Indeed, Google was able to pair off with UPN late last month on the high-profile effort to stream UPN’s new show “Everybody Hates Chris.” It marked the first time Google has offered an episode of a new TV show on its Google Video service and was a sign the company’s early missteps are being rectified.

Google Video’s managers talked about the work they are doing to reach out to content owners. “We’ve made great progress-talking to a large majority of networks and studios about all types of content,” Ms. Feikin said. She declined to elaborate on which content companies Google is talking with or when the deals might fall into place.

UPN declined to comment in more detail about the genesis of the partnership. However, Larry Kramer, president of CBS Digital Media, said in a statement last month that the trial was designed to test how many people watch “Everybody Hates Chris” online and how much traffic the Viacom Web sites generate as a result. That’s a big change from comments he made as recently as July in published reports that Google “didn’t show proper respect for us as potential partners.”



More Obstacles

Once-bitten-twice-shy studios and networks are not the only obstacles Google faces in becoming the gateway Ms. Feikin spoke of.

For one thing, Google’s got competition. AOL, for example, has jumped into the online video fray with Bravo, SoapNet and The WB. Yahoo! also has done a video deal with The WB. In fact, most content providers did not want to speak publicly about Google’s efforts, partly because they are in talks with Google and other portals. What’s more, some providers also expressed reluctance to offer their video to search engines because many have their own broadband sites or Internet properties.

Perhaps an even bigger barrier, however, is the hornet’s nest of complex rights issues involving guilds that any widespread effort to bring TV content online will agitate.

When an Internet portal wants to provide video on its site, as AOL has done over the past 18 months, the biggest concern is ensuring the content has been cleared with various guilds for actors, directors and writers and that the music has been cleared too, said Patricia Karpas, VP and general manager for TV ventures at AOL. Those rights are easier to obtain if content is offered promotionally, as The WB’s “Jack & Bobby” was last year on AOL.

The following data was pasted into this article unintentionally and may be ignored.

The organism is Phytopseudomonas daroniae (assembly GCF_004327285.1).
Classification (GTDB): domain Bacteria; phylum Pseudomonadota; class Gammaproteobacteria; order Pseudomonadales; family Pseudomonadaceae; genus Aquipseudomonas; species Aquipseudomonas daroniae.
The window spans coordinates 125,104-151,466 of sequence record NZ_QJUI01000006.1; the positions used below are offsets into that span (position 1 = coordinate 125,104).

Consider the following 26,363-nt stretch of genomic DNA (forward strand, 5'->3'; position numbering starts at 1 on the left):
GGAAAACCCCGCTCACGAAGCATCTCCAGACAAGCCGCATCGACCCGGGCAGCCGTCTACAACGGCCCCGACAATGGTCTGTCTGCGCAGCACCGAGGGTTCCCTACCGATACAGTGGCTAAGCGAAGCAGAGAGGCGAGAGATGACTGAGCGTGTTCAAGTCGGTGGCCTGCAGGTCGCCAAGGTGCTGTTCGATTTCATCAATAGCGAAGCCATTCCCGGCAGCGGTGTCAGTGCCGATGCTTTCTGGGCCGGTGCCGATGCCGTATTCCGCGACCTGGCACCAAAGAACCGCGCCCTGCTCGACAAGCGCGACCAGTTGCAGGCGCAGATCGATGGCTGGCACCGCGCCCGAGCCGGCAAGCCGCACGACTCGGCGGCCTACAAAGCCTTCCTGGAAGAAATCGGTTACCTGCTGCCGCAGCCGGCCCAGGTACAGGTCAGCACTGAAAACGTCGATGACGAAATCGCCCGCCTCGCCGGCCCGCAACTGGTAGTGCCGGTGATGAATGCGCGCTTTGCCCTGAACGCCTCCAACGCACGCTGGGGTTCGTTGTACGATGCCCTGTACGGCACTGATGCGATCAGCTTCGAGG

That’s why networks have used the Internet largely as a promotional venue for shows rather than a revenue generator.

“If Google or AOL or Yahoo were to put ‘Everybody Hates Chris’ on for the year and make it available, it would be a totally different story,” Ms. Karpas said. “Then you are looking at Google as almost another window for the content.”

In that situation, rights issues get more complicated.

To this point, online delivery of TV content has been kept to promotional efforts, albeit valuable ones.

In speaking about the “Everybody Hates Chris” deal, Dana McClintock, senior VP of communications for UPN owner CBS, said, “For those folks who heard about the show but missed it, this deal allows them the opportunity to see it and brings us some younger viewers as well as promotion on arguably the greatest search company.”

He added that CBS and UPN have had discussions with all the major search engines and are looking to cut deals with other online entities too.

Mr. Geffs said he expects content rights holders to indeed cozy up to Google. “[Google] will play a very important role because it’s in the content owners’ interest to diversify channels of distribution to reduce their dependence on the big multiple system operators and because it’s effective promotion,” he said.

What’s more, consumers want this. “It is a given that content owners must follow their consumers’ preferences,” he said.